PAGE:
Are Cochlear Implants The Hearing Miracle You Are Looking For?

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A cochlear implant is an electronic device that restores partial hearing to individuals with severe to profound hearing loss who do not benefit from a conventional hearing aid.  It is surgically implanted to the inner ear and activated by a device worn outside the ear.  Unlike a hearing aid it does not make sound loud or clearer.

Instead, the device bypasses damaged parts of the auditory system and directly stimulates the nerve of hearing, allowing individuals who are profoundly hearing impaired to receive sound.

What is normal hearing?

Your ear consists of three parts that play a vital role in hearing – the external ear,, middle ear, and inner ear.

Conductive hearing:  Sound travels along the ear canal of the external ear causing the ear drum to vibrate.  Three small bones of the middle ear conduct this vibration from the eardrum to the cochlea (auditory chamber) of the inner ear.

Sensorineural hearing:  When the three small bones move they start waves of fluid in the cochlea, and these waves stimulate more than 16,000 delicate hearing cells (hair cells).  As these hair cells move they generate an electrical current in the auditory nerve.  The electrical signal travels through inter-connections in the brain to specific areas of the brain to the specific areas of the brain that recognize it as sound.

How is hearing impaired?

If you have disease or obstruction involving your ear canal, tympanic membrane (ear drum) or middle ear, your conductive hearing may be impaired.  Medical or surgical treatment can probably correct this.

An inner ear problem however can result in a sensoineural impairment or nerve deafness.  In most cases, the hair cells are damaged and do not function.  Although many auditory nerve fibers may be intact and can transmit electrical impulses to the brain, these nerve fibers are unresponsive because of hair cell damage.  Since severe sensorineurical hearing loss cannot be corrected with medicine, it can be treated only with a cochlear implant.

 How do cochlear implants work?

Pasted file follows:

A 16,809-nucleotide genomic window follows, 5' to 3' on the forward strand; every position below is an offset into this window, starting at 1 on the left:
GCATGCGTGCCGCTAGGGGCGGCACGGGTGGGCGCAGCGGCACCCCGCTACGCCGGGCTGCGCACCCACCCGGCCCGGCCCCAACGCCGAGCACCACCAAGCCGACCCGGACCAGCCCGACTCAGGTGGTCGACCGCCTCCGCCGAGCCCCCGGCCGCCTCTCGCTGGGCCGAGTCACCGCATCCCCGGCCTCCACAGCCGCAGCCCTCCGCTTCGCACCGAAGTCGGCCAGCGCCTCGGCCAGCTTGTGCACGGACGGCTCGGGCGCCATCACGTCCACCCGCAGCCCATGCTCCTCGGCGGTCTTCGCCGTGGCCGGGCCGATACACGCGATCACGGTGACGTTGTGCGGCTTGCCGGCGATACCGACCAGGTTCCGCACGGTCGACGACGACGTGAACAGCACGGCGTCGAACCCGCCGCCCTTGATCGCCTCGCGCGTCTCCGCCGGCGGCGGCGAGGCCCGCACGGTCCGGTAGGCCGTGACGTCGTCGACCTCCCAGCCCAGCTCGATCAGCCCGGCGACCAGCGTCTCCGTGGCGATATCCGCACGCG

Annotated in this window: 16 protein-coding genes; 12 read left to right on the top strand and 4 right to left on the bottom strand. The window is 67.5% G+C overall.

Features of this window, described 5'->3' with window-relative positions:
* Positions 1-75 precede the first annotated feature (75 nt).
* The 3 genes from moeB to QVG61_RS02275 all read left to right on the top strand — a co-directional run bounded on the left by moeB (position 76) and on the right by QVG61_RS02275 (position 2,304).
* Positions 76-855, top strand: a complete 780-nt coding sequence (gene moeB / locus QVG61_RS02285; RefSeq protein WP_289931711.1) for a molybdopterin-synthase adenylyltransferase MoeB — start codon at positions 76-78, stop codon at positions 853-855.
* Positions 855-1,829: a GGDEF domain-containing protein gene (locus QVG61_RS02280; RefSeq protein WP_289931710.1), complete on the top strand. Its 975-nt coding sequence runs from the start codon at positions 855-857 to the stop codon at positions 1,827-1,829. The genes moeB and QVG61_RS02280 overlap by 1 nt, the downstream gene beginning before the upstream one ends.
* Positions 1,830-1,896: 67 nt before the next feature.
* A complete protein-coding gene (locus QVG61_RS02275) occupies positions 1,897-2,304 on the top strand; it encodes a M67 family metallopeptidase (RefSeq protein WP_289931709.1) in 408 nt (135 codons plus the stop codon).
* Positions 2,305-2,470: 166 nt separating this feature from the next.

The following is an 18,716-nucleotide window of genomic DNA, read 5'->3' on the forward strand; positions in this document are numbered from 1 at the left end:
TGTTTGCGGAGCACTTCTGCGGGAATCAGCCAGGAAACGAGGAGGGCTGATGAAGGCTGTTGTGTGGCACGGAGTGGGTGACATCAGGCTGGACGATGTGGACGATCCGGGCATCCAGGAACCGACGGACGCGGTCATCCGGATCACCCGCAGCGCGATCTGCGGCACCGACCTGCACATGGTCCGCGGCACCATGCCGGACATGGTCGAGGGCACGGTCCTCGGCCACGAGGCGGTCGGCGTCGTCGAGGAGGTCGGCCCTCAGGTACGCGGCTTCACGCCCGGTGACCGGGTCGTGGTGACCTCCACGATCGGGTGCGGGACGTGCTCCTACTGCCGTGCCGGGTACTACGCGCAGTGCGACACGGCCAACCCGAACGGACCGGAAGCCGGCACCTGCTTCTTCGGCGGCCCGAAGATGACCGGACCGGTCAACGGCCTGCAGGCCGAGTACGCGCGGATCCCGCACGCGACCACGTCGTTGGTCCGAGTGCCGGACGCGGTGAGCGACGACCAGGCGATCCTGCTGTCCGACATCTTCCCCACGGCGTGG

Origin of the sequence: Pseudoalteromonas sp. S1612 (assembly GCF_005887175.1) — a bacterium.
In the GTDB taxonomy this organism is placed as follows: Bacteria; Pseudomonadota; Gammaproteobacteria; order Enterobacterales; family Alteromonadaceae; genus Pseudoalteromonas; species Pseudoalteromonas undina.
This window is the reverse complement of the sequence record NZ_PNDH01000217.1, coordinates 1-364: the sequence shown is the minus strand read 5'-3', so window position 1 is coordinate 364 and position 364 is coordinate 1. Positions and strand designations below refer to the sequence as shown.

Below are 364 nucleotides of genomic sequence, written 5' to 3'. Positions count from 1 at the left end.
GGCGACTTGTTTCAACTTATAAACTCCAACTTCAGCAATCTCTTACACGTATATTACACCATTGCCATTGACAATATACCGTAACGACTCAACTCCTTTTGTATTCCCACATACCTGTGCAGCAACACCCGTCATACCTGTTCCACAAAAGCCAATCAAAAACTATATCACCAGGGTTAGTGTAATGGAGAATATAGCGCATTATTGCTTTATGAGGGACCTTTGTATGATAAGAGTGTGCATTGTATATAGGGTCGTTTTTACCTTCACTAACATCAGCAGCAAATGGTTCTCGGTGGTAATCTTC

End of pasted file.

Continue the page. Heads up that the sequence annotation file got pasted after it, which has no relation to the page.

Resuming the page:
Cochlear implants bypass damaged hair cells and convert speech and environmental sounds into electrical signals and send these signals and send these signals to the hearing nerve.

A cochlear implant has two main components:

  1. An internal component that consists of a small electronic device that is surgically implanted under the skin behind the ear, connected to electrodes that are inserted inside the cochlea.
  2. An external component, usually worn behind the ear that consists of a speech processor, microphone, and battery component.  The microphone captures sound, allowing the speech processor to translate into distinctive electrical signals.  These signals or “codes” travel up a thin cable to the headpiece and are transmitted across the skin via radio waves to the impaired electrodes in the cochlea.  The electrodes’ signals stimulate the auditory nerve fibers to send information to the brain, where it is interpreted as meaningful sound.

Cochlear implant surgery

Cochlear implant surgery is usually performed as an outpatient procedure under general anesthesia.  An incision is made behind the ear to open the mastoid bone leading to the middle ear space.  Once the middle ear space is exposed, an opening is made in the cochlea and the implant electrodes are inserted.  The electronic device at the base of the electrode array is then placed under the skin behind the ear.

 Is there care and training after the operation?

Several weeks after surgery, your cochlear implant team places the signal processor, microphone, and implant transmitter outside your ear and adjusts them.  They teach you how to look after the system and how to listen to sound through the implant.  There are many causes of hearing loss and some patients may take longer to fit and require more training due to individual differences.  Your team will ask you to come back to the clinic for regular checkups and readjustment of the speech processor as needed.

What can I expect from an implant?

Most adult cochlear implant patients notice an immediate improvement in their communication skills.  Children require time to benefit from their cochlear implant as the brain needs to correctly interpret the electrical sound input.  Also, 90 percent of adult cochlear implant patients are able to discriminate speech without the use of visual cues.

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